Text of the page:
Battle of Medina

Battle Of Medina

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Battle of Medina

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For the decisive tank battle fought on 27 February 1991 during the Persian Gulf War see the Battle of Medina Ridge
The Battle of Medina was fought approximately 20 miles south of San Antonio de Bexar (modern-day San Antonio, Texas, in the United States) on August 18, 1813 as part of the Mexican War of Independence against Spanish authority in Mexico. Spanish Royalist troops led by General José Joaquín de Arredondo defeated Republican forces (calling themselves the Republican Army of the North), consisting of Tejano-Mexican and Tejano-American revolutionaries participating in the Gutiérrez-Magee Expedition, under General José Álvarez de Toledo y Dubois.

Background

Bernardo Gutiérrez de Lara took up the effort to free Texas from Spain. Colonel Gutiérrez visited Washington, DC, and gained support for his efforts. In 1812, Colonel Augustus William Magee, who had commanded U.S. Army troops guarding the border of the “Neutral Ground” between Louisiana and Texas, resigned his commission, and formed the Republican Army of the North to aid the Gutiérrez-Magee Expedition. The army flew a solid emerald green flag, thought to have been introduced by Colonel Magee, who was of Protestant Irish descent.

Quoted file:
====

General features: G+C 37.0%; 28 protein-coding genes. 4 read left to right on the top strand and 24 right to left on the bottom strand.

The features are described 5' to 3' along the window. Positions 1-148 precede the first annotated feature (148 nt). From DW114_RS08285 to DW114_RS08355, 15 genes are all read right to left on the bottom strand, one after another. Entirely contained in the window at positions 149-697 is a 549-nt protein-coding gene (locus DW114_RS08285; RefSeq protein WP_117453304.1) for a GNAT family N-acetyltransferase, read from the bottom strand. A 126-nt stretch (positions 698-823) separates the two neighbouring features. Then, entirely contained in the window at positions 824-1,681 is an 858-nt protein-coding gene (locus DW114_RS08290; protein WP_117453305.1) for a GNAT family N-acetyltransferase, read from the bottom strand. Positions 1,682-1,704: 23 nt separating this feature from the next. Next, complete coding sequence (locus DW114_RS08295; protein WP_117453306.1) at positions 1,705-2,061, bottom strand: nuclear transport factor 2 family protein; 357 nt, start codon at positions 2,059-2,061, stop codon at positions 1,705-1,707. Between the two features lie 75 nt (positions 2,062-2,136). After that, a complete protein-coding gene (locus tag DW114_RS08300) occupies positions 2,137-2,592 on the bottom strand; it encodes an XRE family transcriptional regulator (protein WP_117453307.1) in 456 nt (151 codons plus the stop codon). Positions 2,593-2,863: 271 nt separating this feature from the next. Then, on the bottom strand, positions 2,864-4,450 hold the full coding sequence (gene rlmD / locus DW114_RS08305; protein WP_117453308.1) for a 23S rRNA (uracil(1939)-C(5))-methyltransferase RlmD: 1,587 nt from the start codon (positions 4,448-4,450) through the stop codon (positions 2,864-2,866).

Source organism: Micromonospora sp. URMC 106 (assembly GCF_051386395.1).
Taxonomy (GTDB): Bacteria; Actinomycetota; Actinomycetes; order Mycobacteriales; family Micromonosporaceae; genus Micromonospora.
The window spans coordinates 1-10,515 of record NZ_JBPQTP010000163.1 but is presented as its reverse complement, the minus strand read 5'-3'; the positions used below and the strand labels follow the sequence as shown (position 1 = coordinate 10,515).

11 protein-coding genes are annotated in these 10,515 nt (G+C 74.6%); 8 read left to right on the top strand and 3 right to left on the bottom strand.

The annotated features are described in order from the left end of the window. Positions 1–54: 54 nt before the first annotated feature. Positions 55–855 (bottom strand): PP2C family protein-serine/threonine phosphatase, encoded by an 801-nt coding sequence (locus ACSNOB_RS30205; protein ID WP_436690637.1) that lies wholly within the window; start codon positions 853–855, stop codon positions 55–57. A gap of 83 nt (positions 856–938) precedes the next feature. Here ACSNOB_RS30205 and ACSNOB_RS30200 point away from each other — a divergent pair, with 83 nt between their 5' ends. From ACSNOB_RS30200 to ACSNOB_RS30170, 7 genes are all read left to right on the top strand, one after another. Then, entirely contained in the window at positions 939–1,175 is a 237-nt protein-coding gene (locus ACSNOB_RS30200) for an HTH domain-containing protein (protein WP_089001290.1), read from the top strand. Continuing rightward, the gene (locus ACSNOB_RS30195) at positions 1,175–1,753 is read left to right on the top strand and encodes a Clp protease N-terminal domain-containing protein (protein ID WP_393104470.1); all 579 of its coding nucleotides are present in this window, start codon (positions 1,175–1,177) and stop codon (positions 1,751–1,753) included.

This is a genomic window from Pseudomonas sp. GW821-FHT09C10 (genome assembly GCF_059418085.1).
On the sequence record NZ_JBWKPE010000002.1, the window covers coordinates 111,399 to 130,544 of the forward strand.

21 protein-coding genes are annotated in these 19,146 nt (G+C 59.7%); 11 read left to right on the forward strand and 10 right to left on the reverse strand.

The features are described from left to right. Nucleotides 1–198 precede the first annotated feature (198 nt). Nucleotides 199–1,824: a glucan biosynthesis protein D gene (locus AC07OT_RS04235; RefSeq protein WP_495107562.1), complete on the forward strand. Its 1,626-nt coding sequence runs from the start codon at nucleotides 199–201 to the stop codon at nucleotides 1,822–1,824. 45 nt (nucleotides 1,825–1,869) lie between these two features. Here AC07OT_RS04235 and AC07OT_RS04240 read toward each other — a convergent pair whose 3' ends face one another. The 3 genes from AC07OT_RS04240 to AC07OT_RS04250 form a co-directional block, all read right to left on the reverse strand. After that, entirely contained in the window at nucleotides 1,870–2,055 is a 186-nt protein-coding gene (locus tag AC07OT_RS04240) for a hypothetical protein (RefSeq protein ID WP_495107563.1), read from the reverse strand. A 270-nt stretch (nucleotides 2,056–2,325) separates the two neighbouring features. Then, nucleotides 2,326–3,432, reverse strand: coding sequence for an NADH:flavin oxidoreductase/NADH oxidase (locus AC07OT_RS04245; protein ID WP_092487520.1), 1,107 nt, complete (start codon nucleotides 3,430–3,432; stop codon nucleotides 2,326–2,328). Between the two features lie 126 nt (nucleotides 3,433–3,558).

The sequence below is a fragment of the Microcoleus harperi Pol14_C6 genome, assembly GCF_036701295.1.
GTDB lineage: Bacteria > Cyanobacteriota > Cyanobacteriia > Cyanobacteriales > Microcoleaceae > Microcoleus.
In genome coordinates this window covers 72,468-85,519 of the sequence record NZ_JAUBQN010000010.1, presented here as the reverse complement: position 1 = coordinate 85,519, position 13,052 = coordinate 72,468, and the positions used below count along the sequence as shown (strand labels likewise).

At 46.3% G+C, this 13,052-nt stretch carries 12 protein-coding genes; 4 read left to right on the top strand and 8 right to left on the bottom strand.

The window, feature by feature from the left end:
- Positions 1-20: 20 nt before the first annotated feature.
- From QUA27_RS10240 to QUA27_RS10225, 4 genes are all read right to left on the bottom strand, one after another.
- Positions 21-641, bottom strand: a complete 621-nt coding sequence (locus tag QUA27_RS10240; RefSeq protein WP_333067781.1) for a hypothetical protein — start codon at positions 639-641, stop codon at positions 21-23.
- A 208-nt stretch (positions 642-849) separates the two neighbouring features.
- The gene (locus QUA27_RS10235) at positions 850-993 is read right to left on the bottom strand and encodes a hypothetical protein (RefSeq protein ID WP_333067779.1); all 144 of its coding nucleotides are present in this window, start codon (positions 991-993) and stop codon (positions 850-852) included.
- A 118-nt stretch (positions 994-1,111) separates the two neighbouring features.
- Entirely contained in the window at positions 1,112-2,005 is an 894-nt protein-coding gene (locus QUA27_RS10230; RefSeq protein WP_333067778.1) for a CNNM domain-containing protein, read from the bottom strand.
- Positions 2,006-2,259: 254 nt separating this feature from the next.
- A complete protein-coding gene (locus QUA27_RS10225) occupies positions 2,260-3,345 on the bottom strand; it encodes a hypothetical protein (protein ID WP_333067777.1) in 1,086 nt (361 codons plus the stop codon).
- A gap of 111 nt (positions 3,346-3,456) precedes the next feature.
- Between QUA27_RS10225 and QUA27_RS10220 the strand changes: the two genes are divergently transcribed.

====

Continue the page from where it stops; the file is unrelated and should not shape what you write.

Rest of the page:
Nacogdoches was taken on August 12, 1812, with little opposition, and on November 7, 1812 the Republican Army of the North marched into what is present day Goliad where they took the Presidio La Bahia. Spanish royalists soon confronted them, beginning a four month siege....
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